Why we should offer to God sacrifices of good deeds.
This continues the series, helping us to consider the value of our sacrifice and why this leads to success in this world and the next
“Doing good” is a general term for all kinds of practical ministry to others, whereas “sharing” (Greek = koinonia) means sharing the essentials of life with those who lack them and are unable to work to obtain them (2 Thess. 3:10). The Bible is clear that religion that is only God-ward and does not extend in practical ways to others is phony.
James 1:27 states, “Pure and undefiled religion in the sight of our God and Father is this: to visit orphans and widows in their distress, and to keep oneself unstained by the world.” James goes on to say (2:15-16), “If a brother or sister is without clothing and in need of daily food, and one of you says to them, ‘Go in peace, be warmed and be filled,’ and yet you do not give them what is necessary for their body, what use is that?”
The apostle John echoes this (1 John 3:16-18), “We know love by this, that He laid down His life for us; and we ought to lay down our lives for the brethren. But whoever has the world’s goods, and sees his brother in need and closes his heart against him, how does the love of God abide in him? Little children, let us not love with word or with tongue, but in deed and truth.” Jesus taught the same thing when He said that when we feed the hungry and give drink to the thirsty, when we invite in the stranger and clothe the naked, when we visit those who are sick or in prison, we are really doing it to Him (Matt. 25:35-40).
The Greek imperative, “do not neglect,” implies here (as it did in 13:2) that some were neglecting this duty and needed to stop doing so. Our responsibility is primarily to fellow believers, but it does not stop there. As Paul wrote (Gal. 6:10), “So then, while we have opportunity, let us do good to all people, and especially to those who are of the household of the faith.” I confess that in our modern world, where we know instantly about needs around the globe, it is not easy to know how much to give and to whom to give. But we should not let that stop us from being “zealous for good deeds” (Titus 2:14). Our text makes one last point:
4. God is pleased with our sacrifices of praise and good deeds.
“Such sacrifices” refers both to our sacrifices of praise and of good deeds. If we offered them apart from Christ, they would be a vain and offensive attempt to commend ourselves to God. But when we offer them through Christ, God is pleased with them. The aim of our lives should be to please God out of love for Him. Paul prayed for the Colossians, “so that you will walk in a manner worthy of the Lord, to please Him in all respects, bearing fruit in every good work and increasing in the knowledge of God” (Col. 1:10). He also explained (2 Cor. 5:9), “Therefore we also have as our ambition, whether at home or absent, to be pleasing to Him.”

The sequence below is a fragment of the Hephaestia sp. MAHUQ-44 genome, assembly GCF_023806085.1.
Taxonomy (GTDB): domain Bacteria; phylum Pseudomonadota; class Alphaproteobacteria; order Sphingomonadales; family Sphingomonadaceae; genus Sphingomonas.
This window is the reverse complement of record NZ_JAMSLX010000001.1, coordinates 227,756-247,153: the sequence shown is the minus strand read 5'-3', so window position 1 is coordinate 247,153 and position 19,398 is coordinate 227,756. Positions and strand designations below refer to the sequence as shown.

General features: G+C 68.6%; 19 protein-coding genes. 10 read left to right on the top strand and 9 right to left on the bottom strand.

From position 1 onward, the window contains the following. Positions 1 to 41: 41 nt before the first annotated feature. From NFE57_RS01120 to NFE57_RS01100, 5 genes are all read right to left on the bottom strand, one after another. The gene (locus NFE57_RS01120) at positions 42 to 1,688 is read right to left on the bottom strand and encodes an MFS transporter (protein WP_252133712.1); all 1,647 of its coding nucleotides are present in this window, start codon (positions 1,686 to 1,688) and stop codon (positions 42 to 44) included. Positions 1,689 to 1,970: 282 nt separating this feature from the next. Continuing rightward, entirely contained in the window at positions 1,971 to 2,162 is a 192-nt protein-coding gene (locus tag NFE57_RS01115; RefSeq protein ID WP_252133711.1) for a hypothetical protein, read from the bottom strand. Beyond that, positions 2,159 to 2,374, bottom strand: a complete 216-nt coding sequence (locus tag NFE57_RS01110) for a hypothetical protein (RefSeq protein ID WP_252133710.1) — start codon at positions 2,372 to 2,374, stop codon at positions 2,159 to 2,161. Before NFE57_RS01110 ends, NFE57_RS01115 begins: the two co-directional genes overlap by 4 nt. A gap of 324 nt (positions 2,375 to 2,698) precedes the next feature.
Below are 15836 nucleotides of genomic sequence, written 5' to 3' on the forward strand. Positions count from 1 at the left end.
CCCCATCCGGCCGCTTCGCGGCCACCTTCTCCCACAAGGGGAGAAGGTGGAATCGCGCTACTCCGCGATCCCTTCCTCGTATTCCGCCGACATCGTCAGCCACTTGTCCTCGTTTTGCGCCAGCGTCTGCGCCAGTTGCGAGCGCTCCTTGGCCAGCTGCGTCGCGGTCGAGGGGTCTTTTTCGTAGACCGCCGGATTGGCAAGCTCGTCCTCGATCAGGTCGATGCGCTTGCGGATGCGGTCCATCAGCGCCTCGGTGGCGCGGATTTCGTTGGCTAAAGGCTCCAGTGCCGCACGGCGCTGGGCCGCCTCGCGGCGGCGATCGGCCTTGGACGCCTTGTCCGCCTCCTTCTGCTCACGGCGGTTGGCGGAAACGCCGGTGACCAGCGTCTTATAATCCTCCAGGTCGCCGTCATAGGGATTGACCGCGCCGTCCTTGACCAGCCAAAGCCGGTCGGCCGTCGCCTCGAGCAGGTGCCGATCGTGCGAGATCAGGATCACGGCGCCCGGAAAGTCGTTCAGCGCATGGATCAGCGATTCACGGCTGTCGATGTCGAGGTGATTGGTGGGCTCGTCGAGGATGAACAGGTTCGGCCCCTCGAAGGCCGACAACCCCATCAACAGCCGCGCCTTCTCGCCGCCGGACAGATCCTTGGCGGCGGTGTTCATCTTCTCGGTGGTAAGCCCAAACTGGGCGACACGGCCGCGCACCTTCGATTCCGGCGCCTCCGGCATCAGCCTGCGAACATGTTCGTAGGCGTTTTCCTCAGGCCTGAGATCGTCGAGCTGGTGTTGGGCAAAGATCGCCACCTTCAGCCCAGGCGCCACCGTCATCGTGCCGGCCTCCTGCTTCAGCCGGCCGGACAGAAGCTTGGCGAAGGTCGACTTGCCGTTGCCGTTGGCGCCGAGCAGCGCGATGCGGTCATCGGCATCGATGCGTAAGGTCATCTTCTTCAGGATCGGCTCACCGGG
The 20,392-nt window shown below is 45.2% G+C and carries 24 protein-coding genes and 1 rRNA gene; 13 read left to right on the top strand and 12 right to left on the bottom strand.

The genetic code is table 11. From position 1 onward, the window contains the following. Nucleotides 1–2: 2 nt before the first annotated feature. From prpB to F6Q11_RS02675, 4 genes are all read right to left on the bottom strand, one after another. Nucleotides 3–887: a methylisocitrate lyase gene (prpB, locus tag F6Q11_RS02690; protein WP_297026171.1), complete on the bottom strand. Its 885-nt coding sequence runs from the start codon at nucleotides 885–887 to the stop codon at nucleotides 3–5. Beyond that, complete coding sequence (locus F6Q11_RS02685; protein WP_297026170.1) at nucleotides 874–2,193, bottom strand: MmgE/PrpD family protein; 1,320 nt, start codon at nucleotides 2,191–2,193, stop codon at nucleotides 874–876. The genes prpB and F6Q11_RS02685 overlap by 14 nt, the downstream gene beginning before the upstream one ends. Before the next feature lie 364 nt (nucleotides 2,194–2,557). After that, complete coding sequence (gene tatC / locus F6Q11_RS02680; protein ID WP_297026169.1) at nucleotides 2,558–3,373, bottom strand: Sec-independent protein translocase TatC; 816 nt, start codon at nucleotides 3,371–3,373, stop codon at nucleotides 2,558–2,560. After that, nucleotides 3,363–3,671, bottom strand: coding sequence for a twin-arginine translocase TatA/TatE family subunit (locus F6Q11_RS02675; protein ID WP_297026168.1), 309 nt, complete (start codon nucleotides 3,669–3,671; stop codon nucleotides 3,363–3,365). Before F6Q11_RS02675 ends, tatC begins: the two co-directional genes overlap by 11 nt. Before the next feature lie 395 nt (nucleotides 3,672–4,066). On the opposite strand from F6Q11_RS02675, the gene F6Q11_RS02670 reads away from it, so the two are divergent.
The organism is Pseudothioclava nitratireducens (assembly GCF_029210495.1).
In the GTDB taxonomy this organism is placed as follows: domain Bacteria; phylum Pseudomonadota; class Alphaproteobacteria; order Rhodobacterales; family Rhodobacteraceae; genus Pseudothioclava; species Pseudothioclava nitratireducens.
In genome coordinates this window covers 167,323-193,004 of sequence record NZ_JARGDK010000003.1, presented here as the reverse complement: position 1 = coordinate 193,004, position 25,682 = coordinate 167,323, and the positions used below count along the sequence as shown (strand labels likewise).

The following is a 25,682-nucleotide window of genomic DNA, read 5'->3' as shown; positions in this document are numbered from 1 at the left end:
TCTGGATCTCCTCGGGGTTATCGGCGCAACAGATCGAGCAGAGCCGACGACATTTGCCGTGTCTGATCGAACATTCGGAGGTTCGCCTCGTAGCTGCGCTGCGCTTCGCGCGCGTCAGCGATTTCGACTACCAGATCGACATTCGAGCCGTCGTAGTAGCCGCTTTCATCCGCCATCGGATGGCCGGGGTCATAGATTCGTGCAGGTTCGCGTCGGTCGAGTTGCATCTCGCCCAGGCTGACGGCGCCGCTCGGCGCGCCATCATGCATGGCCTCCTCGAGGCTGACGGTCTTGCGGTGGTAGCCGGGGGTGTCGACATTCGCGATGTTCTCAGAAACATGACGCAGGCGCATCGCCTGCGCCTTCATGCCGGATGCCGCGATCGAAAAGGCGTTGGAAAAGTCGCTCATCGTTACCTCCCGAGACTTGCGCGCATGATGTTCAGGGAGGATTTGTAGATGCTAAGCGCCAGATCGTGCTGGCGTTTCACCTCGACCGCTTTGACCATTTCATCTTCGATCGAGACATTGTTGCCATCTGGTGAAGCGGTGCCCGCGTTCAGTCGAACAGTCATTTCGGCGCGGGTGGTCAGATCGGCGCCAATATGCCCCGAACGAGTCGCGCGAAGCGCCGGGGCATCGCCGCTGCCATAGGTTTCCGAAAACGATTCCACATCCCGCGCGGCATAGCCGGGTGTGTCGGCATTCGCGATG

We should live every day with the realization that one day we will stand before Him. We should live so that we will hear Him say, “Well done, good and faithful slave… enter into the joy of your master” (Matt. 25:23). If through Christ, we continually offer to God sacrifices of praise and good deeds, we will rejoice someday to hear those words from His lips.
God created you for the purpose that you would live to glorify Him by enjoying Him forever. How do you do that? By living in a manner pleasing to Him. How do you do that? By coming to faith in Jesus Christ and His shed blood as the only way to be reconciled to the holy God. Having trusted in Christ, you please God by daily offering your life to Him as a sacrifice of praise and good deeds.
Here are some ways to put this into practice:
(1) Steep yourself in the Psalms. The Book of Psalms is filled with praises to God. Turn the psalms into yourpraises as you pray them back to God.
(2) Get a hymnal, learn, and sing the great hymns of the faith. If you don’t know the tunes, there are some wonderful recordings available.
(3) Look for opportunities to serve, rather than expecting to be served. “For even the Son of Man did not come to be served, but to serve, and to give His life a ransom for many” (Mark 10:45). There are many needs in this church, as well as in our community, to do good and to share. Give regularly to our SOS fund, which is used to help the needy. The Sunshine Rescue Mission and Hope Cottages (for homeless women) are ministries that need workers and givers.
(4) With George Muller, make it your first business of every day to find delight and joy in God. Your chief end is to glorify Him by enjoying Him forever!
- Why is it absolutely essential to realize that you cannot come to God by your good works?
- How can we truly praise God in the midst of severe trials? Should we praise Him even if we don’t feel like it?
- With unending needs in the world, how can we know where to direct our service and monetary gifts?
- Why is our joy in God inseparable from glorifying Him?
151 total views, 1 views today